• Nutritional screening tests were routinely included in residents care records in care homes but were rarely fully and accurately completed.
  • More than 90% of residents had a nutrition care plan in place, but the care plans rarely related to the nutritional screening test score and rarely included nutritional goals.
  • As a result, around half of those at medium or high risk of malnutrition in care homes failed to receive the nutritional care they required.
  • Training should be focussed on translating nutrition screening to appropriate actions.

Raising the profile of nutrition in care homes

At the same event, a presentation was given by a care home group who have raised the profile of nutrition in their care homes. They have introduced

  • Nutrition champions.
  • Quarterly regional nutrition meetings attended by the champions and head chefs.
  • Monthly nutrition meetings where the nutrition profiles of residents are discussed.
  • Daily discussion of the nutritional status of at risk residents.
  • ‘Resident of the day’ visits from the chef.

What about GPs?

In terms of progress with increasing GP awareness of malnutrition, the Royal College of General Practitioners (RCGP) has launched an online nutrition learning programme designed to help GPs and other primary care professionals identify malnutrition in the community. The programme has been developed to help them follow the pathway for managing adult malnutrition in the community which has the backing of doctors, dietitians, pharmacists, nurses and Bapen, the charity devoted to raising awareness about malnutrition and improved nutritional care. The pathway is a good starting point for GPs who traditionally do not see malnutrition as part of their remit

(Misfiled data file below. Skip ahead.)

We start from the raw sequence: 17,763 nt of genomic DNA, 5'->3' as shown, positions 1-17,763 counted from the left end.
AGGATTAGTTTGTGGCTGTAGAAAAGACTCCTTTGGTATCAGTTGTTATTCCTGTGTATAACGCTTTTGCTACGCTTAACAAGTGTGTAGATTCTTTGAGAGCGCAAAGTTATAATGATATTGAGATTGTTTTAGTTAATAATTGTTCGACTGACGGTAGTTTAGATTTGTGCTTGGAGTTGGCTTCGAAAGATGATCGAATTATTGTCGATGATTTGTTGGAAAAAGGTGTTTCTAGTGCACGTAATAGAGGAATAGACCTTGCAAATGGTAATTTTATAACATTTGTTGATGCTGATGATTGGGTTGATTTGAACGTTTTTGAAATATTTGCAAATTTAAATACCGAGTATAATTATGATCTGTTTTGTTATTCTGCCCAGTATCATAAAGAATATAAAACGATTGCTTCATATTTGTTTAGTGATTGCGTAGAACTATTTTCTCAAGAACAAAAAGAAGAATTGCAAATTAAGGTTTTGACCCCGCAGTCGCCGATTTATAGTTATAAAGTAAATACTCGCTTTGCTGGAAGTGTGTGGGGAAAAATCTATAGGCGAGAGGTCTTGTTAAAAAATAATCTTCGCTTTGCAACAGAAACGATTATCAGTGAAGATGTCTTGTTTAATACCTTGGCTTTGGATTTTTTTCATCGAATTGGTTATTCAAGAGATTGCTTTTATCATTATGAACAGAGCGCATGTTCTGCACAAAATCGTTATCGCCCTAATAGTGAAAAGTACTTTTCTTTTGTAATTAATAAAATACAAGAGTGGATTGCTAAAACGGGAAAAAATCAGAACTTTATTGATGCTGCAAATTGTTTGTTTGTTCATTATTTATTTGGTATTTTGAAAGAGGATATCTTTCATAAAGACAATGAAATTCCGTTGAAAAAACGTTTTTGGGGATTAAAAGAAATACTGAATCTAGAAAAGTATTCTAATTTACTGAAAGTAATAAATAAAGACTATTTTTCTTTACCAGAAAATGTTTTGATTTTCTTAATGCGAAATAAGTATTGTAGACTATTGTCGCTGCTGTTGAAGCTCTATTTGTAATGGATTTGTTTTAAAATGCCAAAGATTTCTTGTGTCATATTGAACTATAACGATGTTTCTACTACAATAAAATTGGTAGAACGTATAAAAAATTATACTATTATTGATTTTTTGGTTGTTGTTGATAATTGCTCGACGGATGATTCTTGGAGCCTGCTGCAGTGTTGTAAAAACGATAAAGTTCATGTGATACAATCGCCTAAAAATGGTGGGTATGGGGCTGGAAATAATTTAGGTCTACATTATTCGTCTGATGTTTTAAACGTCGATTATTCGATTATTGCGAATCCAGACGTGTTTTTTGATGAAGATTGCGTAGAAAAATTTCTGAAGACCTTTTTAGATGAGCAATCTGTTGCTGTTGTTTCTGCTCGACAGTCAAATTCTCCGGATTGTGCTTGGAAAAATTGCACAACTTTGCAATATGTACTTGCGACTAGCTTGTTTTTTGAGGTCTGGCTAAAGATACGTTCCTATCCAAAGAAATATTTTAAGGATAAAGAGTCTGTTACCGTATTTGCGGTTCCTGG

However, the feeling still seems to be that while progress has been acknowledged on the hospital side, there is still some difficulty in trying to get GPs to recognise the fact that malnutrition is an issue for them as well as for hospitals.

In addition Mencap, who previously highlighted the tragedy of Martin, a 43 year old with learning difficulties who was left without food for 26 days following a stroke, wants to see more easy-to-read material about the risks of malnutrition produced for adults with a learning disability to support them and to highlight that malnutrition can be a lifelong problem.

Whose responsibility is malnutrition?

It is often said of malnutrition that because it is everybody’s business, by default it becomes nobody’s responsibility. But whether you are a GP, working in elderly care or with people with learning difficulties, adequate nutrition can make a difference both clinically and to quality of life. So whoever we are, let’s make it our responsibility to see an improvement in the nutritional care of our service users.

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Ayela Spiro

Nutrition Science Manager, British Nutrition Foundation